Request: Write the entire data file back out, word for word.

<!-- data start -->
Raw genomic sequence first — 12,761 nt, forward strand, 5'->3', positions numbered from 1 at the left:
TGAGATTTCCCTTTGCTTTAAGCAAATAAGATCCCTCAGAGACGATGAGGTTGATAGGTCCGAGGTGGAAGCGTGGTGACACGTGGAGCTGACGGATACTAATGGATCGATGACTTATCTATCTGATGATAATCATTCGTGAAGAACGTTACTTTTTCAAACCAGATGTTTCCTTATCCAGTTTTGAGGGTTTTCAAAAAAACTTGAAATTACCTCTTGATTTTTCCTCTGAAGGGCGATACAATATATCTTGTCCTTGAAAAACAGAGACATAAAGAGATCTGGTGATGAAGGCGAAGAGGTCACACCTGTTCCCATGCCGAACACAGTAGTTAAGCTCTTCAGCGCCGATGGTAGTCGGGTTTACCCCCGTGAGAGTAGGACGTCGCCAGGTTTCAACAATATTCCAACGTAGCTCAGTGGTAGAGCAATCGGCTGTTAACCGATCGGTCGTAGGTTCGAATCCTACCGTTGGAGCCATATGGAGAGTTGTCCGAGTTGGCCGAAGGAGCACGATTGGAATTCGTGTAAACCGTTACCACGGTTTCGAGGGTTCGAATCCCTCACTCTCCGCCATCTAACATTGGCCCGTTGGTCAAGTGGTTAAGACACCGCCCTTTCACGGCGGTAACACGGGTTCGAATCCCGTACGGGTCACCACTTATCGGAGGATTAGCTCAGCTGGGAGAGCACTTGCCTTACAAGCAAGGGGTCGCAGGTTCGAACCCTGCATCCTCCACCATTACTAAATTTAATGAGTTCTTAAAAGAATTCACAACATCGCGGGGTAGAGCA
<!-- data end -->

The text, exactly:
Raw genomic sequence first — 12,761 nt, forward strand, 5'->3', positions numbered from 1 at the left:
TGAGATTTCCCTTTGCTTTAAGCAAATAAGATCCCTCAGAGACGATGAGGTTGATAGGTCCGAGGTGGAAGCGTGGTGACACGTGGAGCTGACGGATACTAATGGATCGATGACTTATCTATCTGATGATAATCATTCGTGAAGAACGTTACTTTTTCAAACCAGATGTTTCCTTATCCAGTTTTGAGGGTTTTCAAAAAAACTTGAAATTACCTCTTGATTTTTCCTCTGAAGGGCGATACAATATATCTTGTCCTTGAAAAACAGAGACATAAAGAGATCTGGTGATGAAGGCGAAGAGGTCACACCTGTTCCCATGCCGAACACAGTAGTTAAGCTCTTCAGCGCCGATGGTAGTCGGGTTTACCCCCGTGAGAGTAGGACGTCGCCAGGTTTCAACAATATTCCAACGTAGCTCAGTGGTAGAGCAATCGGCTGTTAACCGATCGGTCGTAGGTTCGAATCCTACCGTTGGAGCCATATGGAGAGTTGTCCGAGTTGGCCGAAGGAGCACGATTGGAATTCGTGTAAACCGTTACCACGGTTTCGAGGGTTCGAATCCCTCACTCTCCGCCATCTAACATTGGCCCGTTGGTCAAGTGGTTAAGACACCGCCCTTTCACGGCGGTAACACGGGTTCGAATCCCGTACGGGTCACCACTTATCGGAGGATTAGCTCAGCTGGGAGAGCACTTGCCTTACAAGCAAGGGGTCGCAGGTTCGAACCCTGCATCCTCCACCATTACTAAATTTAATGAGTTCTTAAAAGAATTCACAACATCGCGGGGTAGAGCA